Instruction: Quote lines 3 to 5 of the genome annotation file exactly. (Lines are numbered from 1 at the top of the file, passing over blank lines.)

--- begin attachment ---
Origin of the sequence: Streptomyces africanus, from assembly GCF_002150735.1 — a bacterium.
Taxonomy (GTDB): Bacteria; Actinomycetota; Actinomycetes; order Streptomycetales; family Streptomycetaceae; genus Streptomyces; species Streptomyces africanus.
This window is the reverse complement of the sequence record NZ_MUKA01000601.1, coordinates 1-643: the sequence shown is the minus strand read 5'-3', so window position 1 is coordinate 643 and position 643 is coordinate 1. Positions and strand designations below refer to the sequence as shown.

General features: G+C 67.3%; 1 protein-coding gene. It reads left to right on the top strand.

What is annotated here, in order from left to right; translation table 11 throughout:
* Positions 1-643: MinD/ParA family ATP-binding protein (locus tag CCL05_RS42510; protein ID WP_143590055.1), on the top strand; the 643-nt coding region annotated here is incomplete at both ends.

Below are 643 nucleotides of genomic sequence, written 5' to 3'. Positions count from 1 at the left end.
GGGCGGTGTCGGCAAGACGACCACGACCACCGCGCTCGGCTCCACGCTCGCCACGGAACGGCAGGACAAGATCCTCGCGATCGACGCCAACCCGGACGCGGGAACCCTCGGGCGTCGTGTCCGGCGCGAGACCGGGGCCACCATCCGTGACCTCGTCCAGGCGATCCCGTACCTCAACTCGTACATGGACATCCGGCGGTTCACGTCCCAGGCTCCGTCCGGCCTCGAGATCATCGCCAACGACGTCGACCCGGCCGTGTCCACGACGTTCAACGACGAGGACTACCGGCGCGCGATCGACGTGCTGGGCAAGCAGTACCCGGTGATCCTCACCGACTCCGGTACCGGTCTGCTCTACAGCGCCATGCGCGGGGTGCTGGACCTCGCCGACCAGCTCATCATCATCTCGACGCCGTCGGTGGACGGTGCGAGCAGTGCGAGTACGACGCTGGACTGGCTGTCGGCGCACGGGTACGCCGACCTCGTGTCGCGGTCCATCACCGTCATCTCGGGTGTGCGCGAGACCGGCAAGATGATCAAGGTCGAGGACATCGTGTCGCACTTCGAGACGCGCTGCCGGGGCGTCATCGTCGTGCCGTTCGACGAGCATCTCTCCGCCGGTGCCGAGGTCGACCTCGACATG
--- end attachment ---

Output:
This window is the reverse complement of the sequence record NZ_MUKA01000601.1, coordinates 1-643: the sequence shown is the minus strand read 5'-3', so window position 1 is coordinate 643 and position 643 is coordinate 1. Positions and strand designations below refer to the sequence as shown.

General features: G+C 67.3%; 1 protein-coding gene. It reads left to right on the top strand.

What is annotated here, in order from left to right; translation table 11 throughout: